By Stephen Mulvey
EU reporter, BBC News
A deal on the transfer of data about air passengers leaving the European Union for the US has run out, following the collapse of talks on its renewal.
The US has data on all passengers 15 minutes after take-off
The need to renegotiate the deal came as a result of a European Court of Justice ruling in May, and there have been repeated warnings since then that chaos would ensue if the talks failed.
Airlines have been threatened with fines of $6,000 per passenger or withdrawal of landing rights if they fly to the US without supplying the data, which American officials use to try to identify potential terrorists.
But the airlines could face prosecution under national data protection laws in EU member states if they do hand over the information.
Passengers on any flights that failed to supply the data to the US authorities would also risk being held up for hours at US immigration.
From 2004 onwards an agreement was in force allowing US Customs and Border Protection (CBP) to access European airline reservation databases and pull out up to 34 pieces of information about each passenger.
SOME THINGS US CUSTOMS KNOWS
Your history of missing flights
Your frequent flyer miles
Your seat location aboard
Your e-mail address
However, this agreement was annulled by the European Court of Justice, which ruled that European officials had not given it an appropriate legal basis. The judges gave them until midnight on 30 September to correct the mistake.
The negotiations between the EU and the US on renewing the agreement were expected to centre on legal technicalities rather than issues of substance - however, they appear to have strayed in to controversial territory and become bogged down.
One EU official told BBC News that generally speaking the EU wanted to give away less data, while the US wanted more.
In future, the EU also wants to go over to a system where airlines "push" the data across to the US, rather than allowing the CBP to continue "pulling" it.
Additionally, European privacy authorities want the US to give legally binding guarantees regarding the protection of the data concerned, instead of the existing non-binding undertakings.
On the other hand, US Secretary of Homeland Security Michael Chertoff has said the CBP needs to be able to share the data more freely with other government departments, such as the FBI.
Now that the talks with the EU have run into difficulty, the US has the option of doing bilateral deals with each of the EU's 25 member states, but it is likely to regard this as a last resort.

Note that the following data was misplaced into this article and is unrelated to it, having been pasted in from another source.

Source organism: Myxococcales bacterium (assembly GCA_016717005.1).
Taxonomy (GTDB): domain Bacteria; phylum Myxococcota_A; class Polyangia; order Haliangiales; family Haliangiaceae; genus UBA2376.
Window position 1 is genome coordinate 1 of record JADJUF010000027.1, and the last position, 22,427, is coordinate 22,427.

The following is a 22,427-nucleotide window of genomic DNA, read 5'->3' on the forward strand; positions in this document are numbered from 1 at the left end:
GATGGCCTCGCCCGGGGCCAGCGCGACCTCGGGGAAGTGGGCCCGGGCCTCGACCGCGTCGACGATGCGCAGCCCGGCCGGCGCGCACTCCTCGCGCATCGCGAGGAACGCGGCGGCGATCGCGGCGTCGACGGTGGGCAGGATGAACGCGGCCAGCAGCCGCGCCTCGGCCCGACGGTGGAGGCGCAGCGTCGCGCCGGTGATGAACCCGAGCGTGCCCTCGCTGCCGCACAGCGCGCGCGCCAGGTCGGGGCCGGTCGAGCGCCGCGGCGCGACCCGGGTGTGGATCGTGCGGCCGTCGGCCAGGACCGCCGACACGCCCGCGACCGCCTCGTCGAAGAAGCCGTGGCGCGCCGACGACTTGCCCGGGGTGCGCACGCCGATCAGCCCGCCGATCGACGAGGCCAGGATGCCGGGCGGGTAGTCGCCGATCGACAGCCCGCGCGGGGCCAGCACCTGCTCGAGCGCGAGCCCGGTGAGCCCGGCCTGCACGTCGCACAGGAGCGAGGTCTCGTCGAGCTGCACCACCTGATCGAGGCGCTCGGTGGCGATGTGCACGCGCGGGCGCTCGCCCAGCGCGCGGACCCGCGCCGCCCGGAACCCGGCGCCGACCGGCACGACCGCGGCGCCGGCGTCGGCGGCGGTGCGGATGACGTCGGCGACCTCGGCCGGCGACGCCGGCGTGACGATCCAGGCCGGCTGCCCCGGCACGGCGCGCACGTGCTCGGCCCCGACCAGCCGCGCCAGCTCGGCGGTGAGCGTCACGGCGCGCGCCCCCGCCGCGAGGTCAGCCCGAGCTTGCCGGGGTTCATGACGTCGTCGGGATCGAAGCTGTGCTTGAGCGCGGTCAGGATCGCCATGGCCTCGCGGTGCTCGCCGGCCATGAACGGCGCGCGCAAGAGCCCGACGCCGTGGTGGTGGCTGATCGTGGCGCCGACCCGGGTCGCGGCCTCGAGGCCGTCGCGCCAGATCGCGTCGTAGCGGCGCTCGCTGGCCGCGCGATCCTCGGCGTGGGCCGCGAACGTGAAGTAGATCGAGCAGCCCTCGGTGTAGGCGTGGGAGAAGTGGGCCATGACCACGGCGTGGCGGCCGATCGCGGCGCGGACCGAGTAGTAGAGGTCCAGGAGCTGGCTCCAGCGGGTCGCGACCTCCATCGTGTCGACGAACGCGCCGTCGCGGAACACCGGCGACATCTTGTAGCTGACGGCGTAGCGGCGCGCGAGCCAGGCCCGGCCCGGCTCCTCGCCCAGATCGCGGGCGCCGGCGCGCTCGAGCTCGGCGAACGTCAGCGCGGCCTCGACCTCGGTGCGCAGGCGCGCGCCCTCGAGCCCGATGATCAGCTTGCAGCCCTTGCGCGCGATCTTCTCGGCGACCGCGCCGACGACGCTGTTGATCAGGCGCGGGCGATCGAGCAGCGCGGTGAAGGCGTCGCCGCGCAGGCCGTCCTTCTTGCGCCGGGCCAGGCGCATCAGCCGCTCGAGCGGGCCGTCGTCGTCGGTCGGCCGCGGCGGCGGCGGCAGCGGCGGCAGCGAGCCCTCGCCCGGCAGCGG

The Passenger Name Record (PNR) data that has been transferred up to now, falls into 34 overlapping fields, some of which contain very little information, for example the passenger's name, while others contain a lot, including the passenger's name (again), date of birth, sex, citizenship and so on.
Some of this information is collected when the ticket is booked, some of it at check-in, and some is information about the passenger's travelling history, which can be gleaned from the reservation database. Not all the fields will necessarily be filled in.
The data can be broken down into the following categories
Information about the passenger: name; address; date of birth; passport number; citizenship; sex; country of residence; US visa number (plus date and place issued); address while in the US; telephone numbers; e-mail address; frequent flyer miles flown; address on frequent flyer account; the passenger's history of not showing up for flights
- Information about the booking of the ticket: date of reservation; date of intended travel; date ticket was issued; travel agency; travel agent; billing address; how the ticket was paid for (including credit card number); the ticket number; which organisation issued the ticket; whether the passenger bought the ticket at the airport just before the flight; whether the passenger has a definite booking or is on a waiting list; pricing information; a locator number on the computer reservation system; history of changes to the booking
- Information about the flight itself: seat number; seat information (eg aisle or window); bag tag numbers; one-way or return flight; special requests, such as requests for special meals, for a wheelchair, or help for an unaccompanied minor
- Information about the passenger's itinerary: other flights ticketed separately, or data on accommodation, car rental, rail reservations or tours.
- Information about other people: the group the passenger is travelling with; the person who booked the ticket
The CBP system has been built in such a way that some "sensitive" information is filtered out.
According to the undertakings on data protection provided by the US, this includes "personal data revealing racial or ethnic origin, political opinions, religious or philosophical beliefs, trade union membership, and data concerning the health or sex life of the individual".
This means that Halal or Kosher meal preferences will not show up, while requests for a vegetarian meal will.
The PNR data is not used simply to check names against blacklists of known suspected terrorists, but to find new suspects with suspicious patterns of behaviour
"You can be sure that the US will construe whatever they can from the information provided. You can construe a lot from someone's name," says Hugo Brady of the Centre for European Reform.
The PNR data is not used simply to check names against blacklists of known suspected terrorists, but to hunt for people with suspicious patterns of behaviour.
"They have compiled a number of scenarios which they believe amount to suspicious activity and the data is screened for a match. Did the passenger pay cash, did he have baggage? And so on," says Hugo Brady.
He adds: "US demands for information are going to go up not down and we are going to have to find a way of aligning security and privacy to a mutually satisfactory end."